Now an alumnus, art major Eli Hill ’21 worked with mentor Carrie Patterson, professor of art, on his SURF project titled “Metropolis Scrolling.”
“For Eli’s project, I was on campus almost every day with him for six weeks. I was watching and guiding how he set things up, how he mixed paint, what size brushes he used, how he stored paint, how the light was projected, what the ideas were, and finally helping set goals that were possible to attain,” said Patterson. “Originally the goal was to complete 25 small works on paper, and 10 large-scale paintings, but we had to adjust - in terms of expectations - to 20 works on paper and six large-scale paintings.”
That body of work created during SURF is now on display in the College’s Dwight Frederic Boyden Gallery and Collection through November 20, 2021, in the exhibition titled “Metropolis Scrolling with Eli Hill.” According to Patterson, “Part of what he did during SURF was apply for two solo shows.”
Hill’s Boyden Gallery exhibition incorporates in-process video projection with music he selected. Using a plethora of media, Hill translates his experience as a young Black man raised in Washington, D.C., into imagery and sound. Relying on personal, distinct symbolism, he weaves a non-linear story of joy, chaos, resolve and determination. This story captures mundane imagery and pop culture references to highlight humor, absurdity and survival through gesture, marking, color, symbolic representation and scale.
Continued Patterson, “The Boyden Gallery experience was such a gift and opportunity provided by Boyden Gallery Director Erin Peters. The art department is grateful for her showcasing one of our recent grads and also Eli is grateful for the professional opportunity.”
This was Hill’s first exhibition and first time really showing others his artwork, saying he typically doesn't share his work. Hill said it was “cool seeing and hearing people’s interpretations of my work.”
Hill was grateful for the SURF opportunity and especially grateful for Patterson, for helping him through the entire process. Hill said he was appreciative of Peters not just coming out to see his work but noticing that it was something that needed sharing.
“I was thrilled to see Eli develop as a student artist in submissions to two years of the annual all-student show and the Studio Art Capstone exhibition. From seeing his work in these contexts, Eli’s maturity, intellectualism, and artistic potential was evident,” said Peters. “This became exceptionally clear when Carrie and Eli invited me to see the first four large-scale paintings of Metropolis Scrolling in the art studios in summer 2021 - I was struck, and knew the whole body of work would be artistically intricate and conceptually complex. I am continually intrigued by Eli’s use of media that are not immediately evident to create a processual body of work.”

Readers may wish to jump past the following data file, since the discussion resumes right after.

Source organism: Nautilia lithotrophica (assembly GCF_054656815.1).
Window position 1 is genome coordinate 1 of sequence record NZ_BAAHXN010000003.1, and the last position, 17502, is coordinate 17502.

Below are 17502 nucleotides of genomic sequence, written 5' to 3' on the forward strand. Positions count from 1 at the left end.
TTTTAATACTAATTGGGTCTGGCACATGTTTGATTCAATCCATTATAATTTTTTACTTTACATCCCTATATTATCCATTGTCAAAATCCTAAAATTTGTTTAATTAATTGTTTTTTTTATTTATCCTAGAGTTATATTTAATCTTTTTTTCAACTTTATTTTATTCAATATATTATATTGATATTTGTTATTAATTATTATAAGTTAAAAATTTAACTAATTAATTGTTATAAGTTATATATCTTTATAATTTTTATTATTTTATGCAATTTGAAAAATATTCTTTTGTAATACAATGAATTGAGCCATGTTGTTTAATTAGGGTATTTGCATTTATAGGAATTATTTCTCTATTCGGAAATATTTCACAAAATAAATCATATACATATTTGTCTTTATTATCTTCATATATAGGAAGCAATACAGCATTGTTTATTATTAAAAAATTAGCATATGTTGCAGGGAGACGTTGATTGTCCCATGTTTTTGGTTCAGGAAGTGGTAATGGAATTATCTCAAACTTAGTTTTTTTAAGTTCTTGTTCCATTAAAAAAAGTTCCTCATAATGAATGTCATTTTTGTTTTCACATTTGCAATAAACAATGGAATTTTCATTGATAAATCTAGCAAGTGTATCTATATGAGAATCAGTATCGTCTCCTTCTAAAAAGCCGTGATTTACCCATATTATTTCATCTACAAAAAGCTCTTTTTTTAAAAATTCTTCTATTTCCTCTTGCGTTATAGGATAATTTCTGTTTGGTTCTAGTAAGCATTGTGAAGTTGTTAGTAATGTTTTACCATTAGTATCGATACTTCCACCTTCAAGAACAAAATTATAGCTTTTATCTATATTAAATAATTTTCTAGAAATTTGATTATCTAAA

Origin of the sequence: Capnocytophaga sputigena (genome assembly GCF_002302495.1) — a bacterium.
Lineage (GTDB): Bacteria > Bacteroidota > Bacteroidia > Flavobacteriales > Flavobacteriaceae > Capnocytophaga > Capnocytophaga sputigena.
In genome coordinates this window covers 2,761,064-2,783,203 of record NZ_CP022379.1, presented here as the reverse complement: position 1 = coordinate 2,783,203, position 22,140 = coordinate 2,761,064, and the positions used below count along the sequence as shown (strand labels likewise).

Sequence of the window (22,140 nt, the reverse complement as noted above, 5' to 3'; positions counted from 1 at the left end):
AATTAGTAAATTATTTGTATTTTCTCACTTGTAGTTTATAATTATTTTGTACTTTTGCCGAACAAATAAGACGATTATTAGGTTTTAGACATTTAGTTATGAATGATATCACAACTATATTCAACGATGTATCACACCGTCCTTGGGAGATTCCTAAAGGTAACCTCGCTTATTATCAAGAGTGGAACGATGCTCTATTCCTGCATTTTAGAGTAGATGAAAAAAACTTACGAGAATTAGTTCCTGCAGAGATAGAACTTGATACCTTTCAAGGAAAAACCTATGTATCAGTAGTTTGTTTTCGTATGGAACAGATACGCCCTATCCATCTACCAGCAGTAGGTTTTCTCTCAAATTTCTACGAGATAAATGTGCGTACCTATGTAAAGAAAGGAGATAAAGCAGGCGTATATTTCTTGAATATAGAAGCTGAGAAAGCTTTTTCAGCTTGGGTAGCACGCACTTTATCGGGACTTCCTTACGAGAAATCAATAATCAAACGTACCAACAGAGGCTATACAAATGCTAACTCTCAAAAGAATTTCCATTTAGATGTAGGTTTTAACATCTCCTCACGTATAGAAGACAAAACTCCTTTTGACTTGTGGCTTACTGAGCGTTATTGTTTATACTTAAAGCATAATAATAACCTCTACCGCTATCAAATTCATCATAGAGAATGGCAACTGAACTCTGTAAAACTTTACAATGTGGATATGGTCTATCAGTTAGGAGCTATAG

According to Peters, there were additional reasons Hill’s work was chosen as the primary exhibition for the fall 2021 semester. “I wanted to showcase that we are updating our mission and vision as the public gallery to expand creative and underrepresented voices – towards this aim, Eli is a recent graduate – recent graduates are rarely represented with solo exhibitions – who was a commuter and a transfer student. Commuting and transfer students are also underrepresented at SMCM and other traditionally residential colleges and universities. Most importantly, it is especially important to add Eli’s voice as a person of color to those long present in the contemporary art community of Southern Maryland.”
SURF is made possible by generous support from the Office of the Provost, St. Mary’s Foundation and other internal funding at St. Mary’s College, in addition to Dominion Energy Inc. The Boyden Gallery and Collection is supported in part by the Maryland State Arts Council (msac.org). The gallery was recently awarded a MSAC grant in recognition of its efforts to expand creative and underrepresented voices.